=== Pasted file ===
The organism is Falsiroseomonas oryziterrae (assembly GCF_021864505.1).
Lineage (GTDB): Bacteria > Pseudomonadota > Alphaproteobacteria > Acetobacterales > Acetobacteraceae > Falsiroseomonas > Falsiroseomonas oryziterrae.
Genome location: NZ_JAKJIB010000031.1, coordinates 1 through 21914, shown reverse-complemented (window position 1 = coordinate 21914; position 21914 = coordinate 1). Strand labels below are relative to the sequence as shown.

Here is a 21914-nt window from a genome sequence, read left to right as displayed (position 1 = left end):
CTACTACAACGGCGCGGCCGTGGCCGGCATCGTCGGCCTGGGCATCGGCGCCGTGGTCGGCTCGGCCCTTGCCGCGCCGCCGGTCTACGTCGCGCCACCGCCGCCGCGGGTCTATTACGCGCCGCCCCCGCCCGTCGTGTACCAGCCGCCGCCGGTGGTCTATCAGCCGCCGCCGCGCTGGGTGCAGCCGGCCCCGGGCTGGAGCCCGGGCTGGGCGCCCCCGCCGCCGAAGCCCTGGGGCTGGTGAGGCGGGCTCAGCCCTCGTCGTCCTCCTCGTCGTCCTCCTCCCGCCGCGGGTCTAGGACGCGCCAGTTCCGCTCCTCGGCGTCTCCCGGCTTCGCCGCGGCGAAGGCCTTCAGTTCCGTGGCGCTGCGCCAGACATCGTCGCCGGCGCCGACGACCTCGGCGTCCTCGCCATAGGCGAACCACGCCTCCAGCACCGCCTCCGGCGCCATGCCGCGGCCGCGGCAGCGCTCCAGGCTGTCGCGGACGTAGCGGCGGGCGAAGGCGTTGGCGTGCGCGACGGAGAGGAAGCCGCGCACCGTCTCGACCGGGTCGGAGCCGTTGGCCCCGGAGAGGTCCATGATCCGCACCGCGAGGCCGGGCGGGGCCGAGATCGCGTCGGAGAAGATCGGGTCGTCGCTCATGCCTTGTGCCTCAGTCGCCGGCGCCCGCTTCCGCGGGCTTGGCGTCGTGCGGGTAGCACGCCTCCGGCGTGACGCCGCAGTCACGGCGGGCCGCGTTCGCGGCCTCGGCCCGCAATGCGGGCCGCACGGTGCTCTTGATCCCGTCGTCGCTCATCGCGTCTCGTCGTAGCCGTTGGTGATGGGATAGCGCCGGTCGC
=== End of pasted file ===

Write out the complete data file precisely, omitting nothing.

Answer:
The organism is Falsiroseomonas oryziterrae (assembly GCF_021864505.1).
Lineage (GTDB): Bacteria > Pseudomonadota > Alphaproteobacteria > Acetobacterales > Acetobacteraceae > Falsiroseomonas > Falsiroseomonas oryziterrae.
Genome location: NZ_JAKJIB010000031.1, coordinates 1 through 21914, shown reverse-complemented (window position 1 = coordinate 21914; position 21914 = coordinate 1). Strand labels below are relative to the sequence as shown.

Here is a 21914-nt window from a genome sequence, read left to right as displayed (position 1 = left end):
CTACTACAACGGCGCGGCCGTGGCCGGCATCGTCGGCCTGGGCATCGGCGCCGTGGTCGGCTCGGCCCTTGCCGCGCCGCCGGTCTACGTCGCGCCACCGCCGCCGCGGGTCTATTACGCGCCGCCCCCGCCCGTCGTGTACCAGCCGCCGCCGGTGGTCTATCAGCCGCCGCCGCGCTGGGTGCAGCCGGCCCCGGGCTGGAGCCCGGGCTGGGCGCCCCCGCCGCCGAAGCCCTGGGGCTGGTGAGGCGGGCTCAGCCCTCGTCGTCCTCCTCGTCGTCCTCCTCCCGCCGCGGGTCTAGGACGCGCCAGTTCCGCTCCTCGGCGTCTCCCGGCTTCGCCGCGGCGAAGGCCTTCAGTTCCGTGGCGCTGCGCCAGACATCGTCGCCGGCGCCGACGACCTCGGCGTCCTCGCCATAGGCGAACCACGCCTCCAGCACCGCCTCCGGCGCCATGCCGCGGCCGCGGCAGCGCTCCAGGCTGTCGCGGACGTAGCGGCGGGCGAAGGCGTTGGCGTGCGCGACGGAGAGGAAGCCGCGCACCGTCTCGACCGGGTCGGAGCCGTTGGCCCCGGAGAGGTCCATGATCCGCACCGCGAGGCCGGGCGGGGCCGAGATCGCGTCGGAGAAGATCGGGTCGTCGCTCATGCCTTGTGCCTCAGTCGCCGGCGCCCGCTTCCGCGGGCTTGGCGTCGTGCGGGTAGCACGCCTCCGGCGTGACGCCGCAGTCACGGCGGGCCGCGTTCGCGGCCTCGGCCCGCAATGCGGGCCGCACGGTGCTCTTGATCCCGTCGTCGCTCATCGCGTCTCGTCGTAGCCGTTGGTGATGGGATAGCGCCGGTCGC